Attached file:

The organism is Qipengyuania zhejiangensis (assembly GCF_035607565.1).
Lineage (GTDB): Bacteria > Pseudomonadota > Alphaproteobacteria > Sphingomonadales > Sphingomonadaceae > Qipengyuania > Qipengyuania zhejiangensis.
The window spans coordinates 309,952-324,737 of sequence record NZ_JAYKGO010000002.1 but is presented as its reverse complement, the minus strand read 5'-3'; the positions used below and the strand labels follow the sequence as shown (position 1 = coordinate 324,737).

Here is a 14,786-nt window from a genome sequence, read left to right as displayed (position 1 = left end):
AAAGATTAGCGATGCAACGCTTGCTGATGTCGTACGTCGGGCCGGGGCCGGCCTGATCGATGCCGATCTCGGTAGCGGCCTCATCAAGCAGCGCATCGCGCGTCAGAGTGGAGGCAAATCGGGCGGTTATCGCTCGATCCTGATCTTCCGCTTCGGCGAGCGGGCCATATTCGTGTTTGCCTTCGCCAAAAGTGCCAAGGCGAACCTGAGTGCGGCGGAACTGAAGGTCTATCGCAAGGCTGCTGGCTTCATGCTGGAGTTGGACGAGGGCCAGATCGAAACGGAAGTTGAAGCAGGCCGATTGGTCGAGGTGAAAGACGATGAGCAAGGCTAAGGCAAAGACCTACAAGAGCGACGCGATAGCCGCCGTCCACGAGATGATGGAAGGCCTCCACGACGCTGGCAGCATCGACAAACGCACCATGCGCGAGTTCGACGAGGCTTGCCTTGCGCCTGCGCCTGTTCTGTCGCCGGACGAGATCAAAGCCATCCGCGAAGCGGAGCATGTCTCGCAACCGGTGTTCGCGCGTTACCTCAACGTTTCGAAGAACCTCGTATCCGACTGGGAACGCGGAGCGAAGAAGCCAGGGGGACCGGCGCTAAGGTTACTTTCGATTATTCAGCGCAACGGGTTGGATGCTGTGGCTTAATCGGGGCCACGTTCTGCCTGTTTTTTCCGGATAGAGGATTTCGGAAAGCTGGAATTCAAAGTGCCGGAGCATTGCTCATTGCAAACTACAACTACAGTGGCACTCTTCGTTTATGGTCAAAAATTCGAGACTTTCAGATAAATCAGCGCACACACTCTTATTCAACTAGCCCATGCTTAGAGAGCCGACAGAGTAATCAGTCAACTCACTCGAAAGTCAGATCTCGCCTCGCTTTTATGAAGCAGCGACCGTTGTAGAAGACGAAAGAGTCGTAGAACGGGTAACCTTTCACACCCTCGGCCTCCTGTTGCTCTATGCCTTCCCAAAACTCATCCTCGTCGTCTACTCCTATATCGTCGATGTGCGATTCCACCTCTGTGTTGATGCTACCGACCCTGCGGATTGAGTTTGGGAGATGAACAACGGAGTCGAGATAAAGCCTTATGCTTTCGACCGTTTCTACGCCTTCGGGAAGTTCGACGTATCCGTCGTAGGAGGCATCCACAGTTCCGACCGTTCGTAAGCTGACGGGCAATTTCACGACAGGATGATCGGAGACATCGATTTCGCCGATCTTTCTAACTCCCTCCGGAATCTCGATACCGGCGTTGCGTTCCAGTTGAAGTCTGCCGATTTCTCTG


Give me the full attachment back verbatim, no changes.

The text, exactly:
The organism is Qipengyuania zhejiangensis (assembly GCF_035607565.1).
Lineage (GTDB): Bacteria > Pseudomonadota > Alphaproteobacteria > Sphingomonadales > Sphingomonadaceae > Qipengyuania > Qipengyuania zhejiangensis.
The window spans coordinates 309,952-324,737 of sequence record NZ_JAYKGO010000002.1 but is presented as its reverse complement, the minus strand read 5'-3'; the positions used below and the strand labels follow the sequence as shown (position 1 = coordinate 324,737).

Here is a 14,786-nt window from a genome sequence, read left to right as displayed (position 1 = left end):
AAAGATTAGCGATGCAACGCTTGCTGATGTCGTACGTCGGGCCGGGGCCGGCCTGATCGATGCCGATCTCGGTAGCGGCCTCATCAAGCAGCGCATCGCGCGTCAGAGTGGAGGCAAATCGGGCGGTTATCGCTCGATCCTGATCTTCCGCTTCGGCGAGCGGGCCATATTCGTGTTTGCCTTCGCCAAAAGTGCCAAGGCGAACCTGAGTGCGGCGGAACTGAAGGTCTATCGCAAGGCTGCTGGCTTCATGCTGGAGTTGGACGAGGGCCAGATCGAAACGGAAGTTGAAGCAGGCCGATTGGTCGAGGTGAAAGACGATGAGCAAGGCTAAGGCAAAGACCTACAAGAGCGACGCGATAGCCGCCGTCCACGAGATGATGGAAGGCCTCCACGACGCTGGCAGCATCGACAAACGCACCATGCGCGAGTTCGACGAGGCTTGCCTTGCGCCTGCGCCTGTTCTGTCGCCGGACGAGATCAAAGCCATCCGCGAAGCGGAGCATGTCTCGCAACCGGTGTTCGCGCGTTACCTCAACGTTTCGAAGAACCTCGTATCCGACTGGGAACGCGGAGCGAAGAAGCCAGGGGGACCGGCGCTAAGGTTACTTTCGATTATTCAGCGCAACGGGTTGGATGCTGTGGCTTAATCGGGGCCACGTTCTGCCTGTTTTTTCCGGATAGAGGATTTCGGAAAGCTGGAATTCAAAGTGCCGGAGCATTGCTCATTGCAAACTACAACTACAGTGGCACTCTTCGTTTATGGTCAAAAATTCGAGACTTTCAGATAAATCAGCGCACACACTCTTATTCAACTAGCCCATGCTTAGAGAGCCGACAGAGTAATCAGTCAACTCACTCGAAAGTCAGATCTCGCCTCGCTTTTATGAAGCAGCGACCGTTGTAGAAGACGAAAGAGTCGTAGAACGGGTAACCTTTCACACCCTCGGCCTCCTGTTGCTCTATGCCTTCCCAAAACTCATCCTCGTCGTCTACTCCTATATCGTCGATGTGCGATTCCACCTCTGTGTTGATGCTACCGACCCTGCGGATTGAGTTTGGGAGATGAACAACGGAGTCGAGATAAAGCCTTATGCTTTCGACCGTTTCTACGCCTTCGGGAAGTTCGACGTATCCGTCGTAGGAGGCATCCACAGTTCCGACCGTTCGTAAGCTGACGGGCAATTTCACGACAGGATGATCGGAGACATCGATTTCGCCGATCTTTCTAACTCCCTCCGGAATCTCGATACCGGCGTTGCGTTCCAGTTGAAGTCTGCCGATTTCTCTG